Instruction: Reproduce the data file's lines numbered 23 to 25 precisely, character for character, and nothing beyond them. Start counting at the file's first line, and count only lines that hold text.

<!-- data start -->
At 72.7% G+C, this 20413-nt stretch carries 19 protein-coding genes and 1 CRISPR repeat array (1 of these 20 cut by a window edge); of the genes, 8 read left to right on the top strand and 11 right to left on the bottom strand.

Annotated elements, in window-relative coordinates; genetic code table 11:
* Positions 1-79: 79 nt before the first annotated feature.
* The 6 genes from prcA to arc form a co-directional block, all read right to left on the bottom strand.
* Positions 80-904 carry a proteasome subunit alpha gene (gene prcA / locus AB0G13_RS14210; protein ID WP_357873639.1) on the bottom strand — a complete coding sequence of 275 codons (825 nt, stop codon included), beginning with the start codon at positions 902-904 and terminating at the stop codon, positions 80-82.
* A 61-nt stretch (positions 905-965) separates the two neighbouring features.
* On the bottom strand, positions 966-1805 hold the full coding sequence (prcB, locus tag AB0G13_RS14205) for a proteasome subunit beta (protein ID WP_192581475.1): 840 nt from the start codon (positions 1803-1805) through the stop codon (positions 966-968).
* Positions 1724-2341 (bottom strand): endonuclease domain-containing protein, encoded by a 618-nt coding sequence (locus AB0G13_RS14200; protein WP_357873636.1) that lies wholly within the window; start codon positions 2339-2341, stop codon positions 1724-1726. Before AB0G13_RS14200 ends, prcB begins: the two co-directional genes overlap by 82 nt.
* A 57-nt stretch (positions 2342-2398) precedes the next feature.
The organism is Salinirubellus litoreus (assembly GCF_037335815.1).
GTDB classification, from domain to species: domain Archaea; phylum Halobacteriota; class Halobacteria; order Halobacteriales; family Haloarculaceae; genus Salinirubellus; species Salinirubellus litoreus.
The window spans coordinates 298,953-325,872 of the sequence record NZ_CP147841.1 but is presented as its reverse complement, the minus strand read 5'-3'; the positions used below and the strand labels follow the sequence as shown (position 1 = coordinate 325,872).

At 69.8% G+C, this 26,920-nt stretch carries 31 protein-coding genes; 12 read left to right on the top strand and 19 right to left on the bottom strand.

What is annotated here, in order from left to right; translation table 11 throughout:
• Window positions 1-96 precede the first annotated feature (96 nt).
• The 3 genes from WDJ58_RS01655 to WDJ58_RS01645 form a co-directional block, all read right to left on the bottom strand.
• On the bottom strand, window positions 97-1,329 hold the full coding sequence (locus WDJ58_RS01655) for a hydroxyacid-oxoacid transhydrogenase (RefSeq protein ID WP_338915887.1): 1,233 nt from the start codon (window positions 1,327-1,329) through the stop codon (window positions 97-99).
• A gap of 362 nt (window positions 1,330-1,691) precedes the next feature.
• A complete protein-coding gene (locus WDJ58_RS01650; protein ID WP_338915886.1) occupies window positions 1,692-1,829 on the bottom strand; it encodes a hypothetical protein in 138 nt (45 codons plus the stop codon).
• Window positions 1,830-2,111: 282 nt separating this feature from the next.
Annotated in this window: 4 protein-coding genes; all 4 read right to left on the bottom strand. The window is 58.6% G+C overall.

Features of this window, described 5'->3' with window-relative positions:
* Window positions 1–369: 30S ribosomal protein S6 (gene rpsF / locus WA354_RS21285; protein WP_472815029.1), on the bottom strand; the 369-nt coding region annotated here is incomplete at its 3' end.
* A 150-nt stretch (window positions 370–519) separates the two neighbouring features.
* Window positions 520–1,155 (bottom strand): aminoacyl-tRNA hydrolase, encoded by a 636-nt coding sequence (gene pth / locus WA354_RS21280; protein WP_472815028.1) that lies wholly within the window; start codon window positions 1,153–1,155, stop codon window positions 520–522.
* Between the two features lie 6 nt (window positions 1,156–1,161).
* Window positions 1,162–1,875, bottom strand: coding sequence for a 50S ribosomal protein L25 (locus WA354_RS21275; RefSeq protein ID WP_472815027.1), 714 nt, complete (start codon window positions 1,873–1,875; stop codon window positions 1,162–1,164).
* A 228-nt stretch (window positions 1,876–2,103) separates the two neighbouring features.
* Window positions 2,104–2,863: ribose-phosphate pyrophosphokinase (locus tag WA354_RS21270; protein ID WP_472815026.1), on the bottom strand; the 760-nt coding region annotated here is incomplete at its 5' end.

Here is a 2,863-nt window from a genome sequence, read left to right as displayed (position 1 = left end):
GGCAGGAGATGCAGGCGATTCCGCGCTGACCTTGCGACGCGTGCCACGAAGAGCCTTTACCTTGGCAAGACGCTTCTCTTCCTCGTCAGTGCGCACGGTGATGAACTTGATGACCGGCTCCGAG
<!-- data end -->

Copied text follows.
* Window positions 1–369: 30S ribosomal protein S6 (gene rpsF / locus WA354_RS21285; protein WP_472815029.1), on the bottom strand; the 369-nt coding region annotated here is incomplete at its 3' end.
* A 150-nt stretch (window positions 370–519) separates the two neighbouring features.
* Window positions 520–1,155 (bottom strand): aminoacyl-tRNA hydrolase, encoded by a 636-nt coding sequence (gene pth / locus WA354_RS21280; protein WP_472815028.1) that lies wholly within the window; start codon window positions 1,153–1,155, stop codon window positions 520–522.